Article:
• Product Size: 63" L x 28" W
These song cloths are worn as women's faldas skirts. Traditionally the women wear a black or white skirt stitched with the opposite color thread and colorful, embroidered ornamentation. The skirt is usually woven with two specific icaros, i.e., shamanic power songs: the wisdom icaro and the protection icaro. These icaros seem to be a common theme in these cloths, and in fact, the use of protection songs are extremely important in the world of Amazonian shamanism, and have been given their own category name, Icaros Arkana. This is an all-inclusive term for any type of protection icaro, which is a result of the ongoing battles between shamans and brujos. The need for a garment imbued with one of these protection icaros is paramount to surviving one of these supernatural encounters, so a great deal of energy is put into their creation. These song-patterns are geometrically fractal in their design, and this is especially evident when one looks closely at the complexity of the modern stitching patterns. In analyzing this stitch work, I've determined three primary styles. First, these tiny stitches that make up the background patterns were explained by Herlinda Augustin, a revered Shipibo shaman and weaver, to be representative of the cosmic oneness and I have come to call this the atomic stitch. To the Shipibo, this oneness very literally connects all things in the universe. Over the top of the atomic stitch is the main song line, and these patterns are recognized holistically by the shaman as the main identifying characteristic of the corresponding icaro. When I observed the shamans singing a cloth, they would trace their index finger along this main song line pattern, the melody rising or descending in general accordance with the rise and fall of the line, we see the visual metaphor of the shamanic staircase, represented as a descending song line. Along the main song line itself and at various points of intersection along its path, can be seen the beautiful geometric designs called the floras, this being a Shipibo term. These flowers represent turning points where the song may take a new direction, such as a new verse or chorus. According to Herlinda, it is also the point where new life is born into the cosmos. The colors of these flowers have significance as well, and they are woven in eight colors; black and white as the base colors of the cloth and primary stitch patterns; red corresponding with blood, childbirth, and the historical conflict between the Amazonian tribes; yellow for sunlight; green for the jungle; and blue for the rivers and lakes. Other colors include purple and orange, their significance is not yet known.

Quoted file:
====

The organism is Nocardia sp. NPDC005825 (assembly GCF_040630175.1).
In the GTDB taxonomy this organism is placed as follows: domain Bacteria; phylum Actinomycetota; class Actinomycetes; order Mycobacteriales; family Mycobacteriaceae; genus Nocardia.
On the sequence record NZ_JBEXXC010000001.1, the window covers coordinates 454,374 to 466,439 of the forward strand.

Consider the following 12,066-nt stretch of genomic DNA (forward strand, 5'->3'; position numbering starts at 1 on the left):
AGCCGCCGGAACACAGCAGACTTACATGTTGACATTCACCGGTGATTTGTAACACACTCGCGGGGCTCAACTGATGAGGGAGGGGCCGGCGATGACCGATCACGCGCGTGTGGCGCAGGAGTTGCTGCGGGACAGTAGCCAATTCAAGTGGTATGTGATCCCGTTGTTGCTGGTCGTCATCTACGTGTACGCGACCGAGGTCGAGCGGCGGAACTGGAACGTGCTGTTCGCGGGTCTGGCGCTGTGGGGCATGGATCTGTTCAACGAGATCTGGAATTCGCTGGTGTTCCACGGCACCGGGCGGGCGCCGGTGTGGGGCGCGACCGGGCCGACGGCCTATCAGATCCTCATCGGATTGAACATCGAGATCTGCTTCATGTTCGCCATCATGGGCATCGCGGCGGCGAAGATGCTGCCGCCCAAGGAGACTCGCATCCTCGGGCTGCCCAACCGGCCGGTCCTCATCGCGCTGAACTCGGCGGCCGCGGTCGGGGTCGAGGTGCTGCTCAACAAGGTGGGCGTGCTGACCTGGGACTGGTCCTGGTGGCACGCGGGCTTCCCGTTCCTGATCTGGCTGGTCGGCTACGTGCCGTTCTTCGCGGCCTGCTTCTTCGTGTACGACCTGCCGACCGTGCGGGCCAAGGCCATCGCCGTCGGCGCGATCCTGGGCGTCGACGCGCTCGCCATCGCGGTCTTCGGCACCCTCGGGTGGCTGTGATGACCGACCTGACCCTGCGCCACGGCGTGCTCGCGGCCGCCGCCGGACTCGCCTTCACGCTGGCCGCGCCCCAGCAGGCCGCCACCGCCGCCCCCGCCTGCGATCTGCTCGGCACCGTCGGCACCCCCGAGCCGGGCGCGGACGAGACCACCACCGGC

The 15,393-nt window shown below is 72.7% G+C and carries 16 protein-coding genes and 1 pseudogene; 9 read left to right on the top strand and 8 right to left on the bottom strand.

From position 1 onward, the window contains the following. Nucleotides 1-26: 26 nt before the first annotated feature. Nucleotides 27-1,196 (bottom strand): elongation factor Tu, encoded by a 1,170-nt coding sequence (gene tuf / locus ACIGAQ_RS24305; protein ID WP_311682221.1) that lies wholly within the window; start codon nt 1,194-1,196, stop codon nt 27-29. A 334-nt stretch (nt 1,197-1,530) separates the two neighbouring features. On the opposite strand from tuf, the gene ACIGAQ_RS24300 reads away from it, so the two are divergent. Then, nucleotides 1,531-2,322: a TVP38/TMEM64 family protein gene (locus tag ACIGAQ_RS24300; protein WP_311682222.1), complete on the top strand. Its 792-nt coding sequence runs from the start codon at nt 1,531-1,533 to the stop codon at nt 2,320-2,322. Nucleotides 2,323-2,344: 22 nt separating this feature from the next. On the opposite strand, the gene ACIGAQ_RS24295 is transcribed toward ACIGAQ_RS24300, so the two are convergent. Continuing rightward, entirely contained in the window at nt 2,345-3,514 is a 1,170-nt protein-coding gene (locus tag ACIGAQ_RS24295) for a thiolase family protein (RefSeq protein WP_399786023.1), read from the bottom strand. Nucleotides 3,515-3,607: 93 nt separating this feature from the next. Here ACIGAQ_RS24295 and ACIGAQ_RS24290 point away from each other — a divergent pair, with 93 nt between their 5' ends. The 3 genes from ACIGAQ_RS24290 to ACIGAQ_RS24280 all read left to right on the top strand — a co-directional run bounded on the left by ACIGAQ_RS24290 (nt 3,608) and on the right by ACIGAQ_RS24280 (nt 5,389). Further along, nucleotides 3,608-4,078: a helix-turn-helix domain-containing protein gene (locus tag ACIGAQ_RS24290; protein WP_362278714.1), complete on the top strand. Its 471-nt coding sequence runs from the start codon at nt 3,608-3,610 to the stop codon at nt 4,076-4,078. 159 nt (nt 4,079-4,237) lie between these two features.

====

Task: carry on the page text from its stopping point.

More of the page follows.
Source: Woven Songs Of The Amazon, Icaros and Weavings of The Shipibo Shamans by Barrett H. Martin
The Shipibo are one of 14 indigenous tribes living in the Amazon basin in Peru and at present consist of around 35,000 people living in over 300 villages in the Pucallpa area situated mainly along the Rio Ucayali. They believe that the universe was sung into being by a giant anaconda, and as she sang, the patterns of her skin covered the universe. The intricate weavings created for centuries by the Shipibo are an ornate representation of the serpent's skin and, at the same time, are the actual, written music for the songs (icaros). Traditionally, the knowledge of the weaving patterns and songs has been passed down through the women, but due to the recent presence of western influences on the younger generations of women, these traditions are rapidly being lost.
The textile you see here is from the family of the late Herlinda Augustine and other women of the village of San Francisco. Herlinda Fernandez Augustine was one of a few Shipibo-Conibo indigenous woman healers – onaya or auahuasca shaman, whose life work is a unique repertoire of ancient songs (called icaros) which she uses to affect healing of her people and change in the world around her. Her songs speak of the power of plants and the importance of harmony between Man and Nature. She was featured in the award winning documentary film by Anna Stevens and her icaros are featured in a CD by the same name. Herlinda is survived by her husband Enrique, mother Manuela, daughter Magdalena and son Henry. We work with Henry and his wife Anny in support of keeping the weaving tradition alive.